In vitro detection of adrenocorticotropic hormone levels by fluorescence correlation spectroscopy immunoassay for mathematical modeling of glucocorticoid-mediated feedback mechanisms
© Puchinger et al.; licensee Springer. 2012
Received: 21 December 2011
Accepted: 2 October 2012
Published: 26 October 2012
Performing quantitative, highly sensitive measurements at a single molecule level is often necessary to address specific issues related to complex molecular and biochemical systems. For that purpose, we present a technique exploiting both the flexibility of immunoassays as well as the low operating costs and high throughput rates of the fluorescence correlation spectroscopy (FCS) method. That way we have established a quantitative measurement technique providing accurate and flexibly time resolved data of single molecules. Nanomolar changes in adrenocorticotropic hormone (ACTH) levels have been detected in a short time-frame that are caused by fast feedback actions in AtT-20 anterior pituitary glands in vitro. Especially with respect to clinical diagnostic or mathematical modeling this improved FCS setup may be of high relevance in order to accurately quantify the amounts of peptide hormones—such as ACTH—as well as signaling molecules, transcription factors, etc., being involved in intra- and extracellular reaction networks.
KeywordsACTH FCS AtT-20 Cortisol CRH Glucocorticoid membrane receptor ODE model Parameter identification
The fluorescence correlation spectroscopy (FCS) has proven to be a powerful tool for studying supramolecular associations [3, 4], DNA hybridization reactions , and detecting single molecule concentrations [6, 7]. Due to its high sensitivity, short analysis time and small sample volume requirements FCS have become a valuable tool in molecular biology.
In this article, we present an improved FCS setup to detect nanomolar changes of peptides in vitro by combining the fast FCS technique  with the highly specific routines of an immunoassay. We exemplify this procedure by means of the in vitro measurement of the ACTH peptide secretion from AtT-20 mouse pituitary cells. Particularly, we use a labeled monoclonal antiACTH antibody (specific for the N-terminal epitope on the ACTH peptide) to capture the ACTH molecule, making it visible for the FCS. However, in order to detect low molecular weight peptides such as ACTH, the binding of a second unlabeled monoclonal antiACTH antibody to the C-terminal site of the ACTH peptide is necessary in order to cause a significant change in the diffusion time between the free labeled antibody and the mAb(N)-ACTH-mAb(C) immunocomplex. By measuring this discrepancy in the FCS, the concentration of the target peptide can accurately be determined.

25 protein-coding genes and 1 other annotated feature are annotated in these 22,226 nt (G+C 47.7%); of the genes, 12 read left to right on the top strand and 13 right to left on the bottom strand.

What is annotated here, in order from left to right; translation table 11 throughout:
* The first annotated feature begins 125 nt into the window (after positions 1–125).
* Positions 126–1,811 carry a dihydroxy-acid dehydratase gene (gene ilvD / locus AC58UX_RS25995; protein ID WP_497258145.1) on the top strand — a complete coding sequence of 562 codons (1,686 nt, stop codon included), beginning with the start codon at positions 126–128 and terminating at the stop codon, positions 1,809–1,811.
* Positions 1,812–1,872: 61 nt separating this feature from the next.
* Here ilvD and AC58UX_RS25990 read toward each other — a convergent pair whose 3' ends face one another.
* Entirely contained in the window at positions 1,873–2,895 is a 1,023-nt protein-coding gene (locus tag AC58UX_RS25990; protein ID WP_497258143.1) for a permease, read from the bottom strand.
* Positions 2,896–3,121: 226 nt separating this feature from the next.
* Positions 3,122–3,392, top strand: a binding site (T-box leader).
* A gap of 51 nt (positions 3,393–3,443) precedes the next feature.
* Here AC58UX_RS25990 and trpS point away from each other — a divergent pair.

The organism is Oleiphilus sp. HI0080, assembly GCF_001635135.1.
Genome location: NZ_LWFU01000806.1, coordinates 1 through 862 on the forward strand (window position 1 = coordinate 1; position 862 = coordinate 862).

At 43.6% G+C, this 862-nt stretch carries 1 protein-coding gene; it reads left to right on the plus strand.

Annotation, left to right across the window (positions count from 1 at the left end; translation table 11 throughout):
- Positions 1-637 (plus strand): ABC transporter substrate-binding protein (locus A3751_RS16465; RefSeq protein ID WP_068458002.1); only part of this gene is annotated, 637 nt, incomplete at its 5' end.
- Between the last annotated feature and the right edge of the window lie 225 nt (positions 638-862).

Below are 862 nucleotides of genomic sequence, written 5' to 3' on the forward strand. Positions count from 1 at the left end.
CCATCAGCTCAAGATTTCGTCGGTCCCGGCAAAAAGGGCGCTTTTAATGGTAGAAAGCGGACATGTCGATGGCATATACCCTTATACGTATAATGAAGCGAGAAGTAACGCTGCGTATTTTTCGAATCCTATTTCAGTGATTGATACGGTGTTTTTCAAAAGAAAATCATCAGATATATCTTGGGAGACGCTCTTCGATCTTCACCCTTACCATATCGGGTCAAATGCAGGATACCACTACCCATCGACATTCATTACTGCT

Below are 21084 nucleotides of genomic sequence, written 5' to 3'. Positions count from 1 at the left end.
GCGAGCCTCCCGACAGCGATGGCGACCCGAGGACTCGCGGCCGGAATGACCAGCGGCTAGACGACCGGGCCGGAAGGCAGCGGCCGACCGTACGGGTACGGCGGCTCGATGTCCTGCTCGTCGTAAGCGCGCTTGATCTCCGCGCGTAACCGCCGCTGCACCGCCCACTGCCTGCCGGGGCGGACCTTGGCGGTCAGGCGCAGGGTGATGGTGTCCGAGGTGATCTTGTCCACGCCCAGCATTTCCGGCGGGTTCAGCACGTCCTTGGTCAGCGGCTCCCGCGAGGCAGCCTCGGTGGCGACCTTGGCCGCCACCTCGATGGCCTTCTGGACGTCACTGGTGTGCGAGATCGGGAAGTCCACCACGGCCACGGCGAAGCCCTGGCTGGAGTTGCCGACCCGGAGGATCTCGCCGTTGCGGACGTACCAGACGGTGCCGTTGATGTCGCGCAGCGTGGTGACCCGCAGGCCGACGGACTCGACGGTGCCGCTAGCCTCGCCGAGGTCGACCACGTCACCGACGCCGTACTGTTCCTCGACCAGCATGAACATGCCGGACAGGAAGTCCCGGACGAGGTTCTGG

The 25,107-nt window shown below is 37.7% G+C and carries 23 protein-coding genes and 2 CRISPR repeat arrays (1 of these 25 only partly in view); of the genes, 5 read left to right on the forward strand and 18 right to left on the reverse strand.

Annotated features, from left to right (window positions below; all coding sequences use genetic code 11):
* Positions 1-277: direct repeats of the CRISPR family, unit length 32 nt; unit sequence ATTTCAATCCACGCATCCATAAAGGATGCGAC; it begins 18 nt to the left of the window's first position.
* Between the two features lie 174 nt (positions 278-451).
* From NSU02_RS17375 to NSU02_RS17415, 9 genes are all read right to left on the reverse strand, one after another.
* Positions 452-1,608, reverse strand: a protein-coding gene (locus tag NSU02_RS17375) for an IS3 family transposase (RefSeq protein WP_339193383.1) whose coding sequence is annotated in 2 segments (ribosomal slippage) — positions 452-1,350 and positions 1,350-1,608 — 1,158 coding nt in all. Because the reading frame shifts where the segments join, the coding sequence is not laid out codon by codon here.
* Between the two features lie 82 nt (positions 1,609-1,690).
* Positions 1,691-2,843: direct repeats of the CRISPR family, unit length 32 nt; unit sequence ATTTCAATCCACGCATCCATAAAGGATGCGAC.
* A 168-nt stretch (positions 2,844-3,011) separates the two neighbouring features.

Materials and methods
The used AtT-20 cells (ATCC no. CCL-89) were purchased from the American Type Culture Collection (ATCC, Manassas, USA) and passaged at a subcultivation ratio of 1:4 every 5 days. Cells were seeded onto polystyrene 24-well tissue culture plates (Nalge Nunc International, Japan) at a density of 1.0 × 104 cells/ml, grown in Dulbecco’s Modified Eagle’s Medium (Sigma-Aldrich Inc., St. Louis, USA) supplemented with 10% fetal bovine serum, 1.5 g/l sodium bicarbonate, 10 Units/ml penicillin, and 10 μg/ml streptomycin, and maintained in an incubator (HERAcell®, Thermo Scientific, USA) at 37°C, 6% CO2 and 95% relative humidity. After 92 and 114 h of cell growing, AtT-20 cells were exposed to doses of 10 nM CRH and up to 100 nM cortisol (both from Sigma-Aldrich Inc.) for 1 min to 1 h. The supernatant was carefully removed from the cell layer and centrifuged (800 × g, 37°C, 10 min).
Focus control and pinhole adjustment
A drop of the organic fluorescent dye Rhodamine 6 G (diluted 1:200) was used to automatically position the chambered coverglass (Nalge Nunc International, Japan) in focus of the confocal optics of the spectrofluorimeter by a scanning procedure as well as to automatically adjust the pinhole to its correct position. The focus in z-direction was set 150 μm over the coverglass to record diffusions of fluorescent particles through the focal element in the drop of sample. The pinhole diameter was set to 35 μm.
Calibration of confocal volume
The confocal detection volume was determined by measuring the correlation time of a 10-nM solution of rhodamine 6 G in water with the known diffusion coefficient D of 2.8 × 10–6 cm2/s, employing the relationship D = r2/(4τ D ) and resulting in a confocal volume element of 0.17 μm in radian and 0.88 μm in axial dimension. In addition, DyLight488-labeled monoclonal antibody dilution series with known concentrations (ranging from 1 to 80 nM) were measured and showed similar molarities in FCS. Confocal volume calibrations using rhodamine 6 G were carried out on each experimental day or after 3 h measurement time.
60 nM antiACTH(N-term)-monoclonal IgG1 antibodies (Phoenix Pharmaceuticals Inc., Belmont, USA) and 60 nM-labeled antiACTH(C-term)-IgG1 antibodies (Fitzgerald Industries International, Concord, USA; labeled with DyLight488 from Pierce Biotechnology, Rockford, USA) were added in the cell-free supernatant and incubated (30°C, 15 min) to ensure a quick and absolute ACTH-capture of both monoclonal antibodies. Western blotting analysis and ELISA measurements prior to FCS showed no crossreactivity between both antibodies in absence of ACTH. A drop (25 μl) of sample was pipetted on the chambered coverglass, excited with an 488-nm Ar-laser attenuated by an optical density filter (1.0–in. diameter), and the fluctuations in fluorescence intensity of the mAb(N)-ACTH-mAb(C) immunocomplex compared to the free labeled antibody were monitored in series of 50 measurements with identical setup (measurement time: 10 s; correlator scaling: 10 s) for each sample (see Figure 2).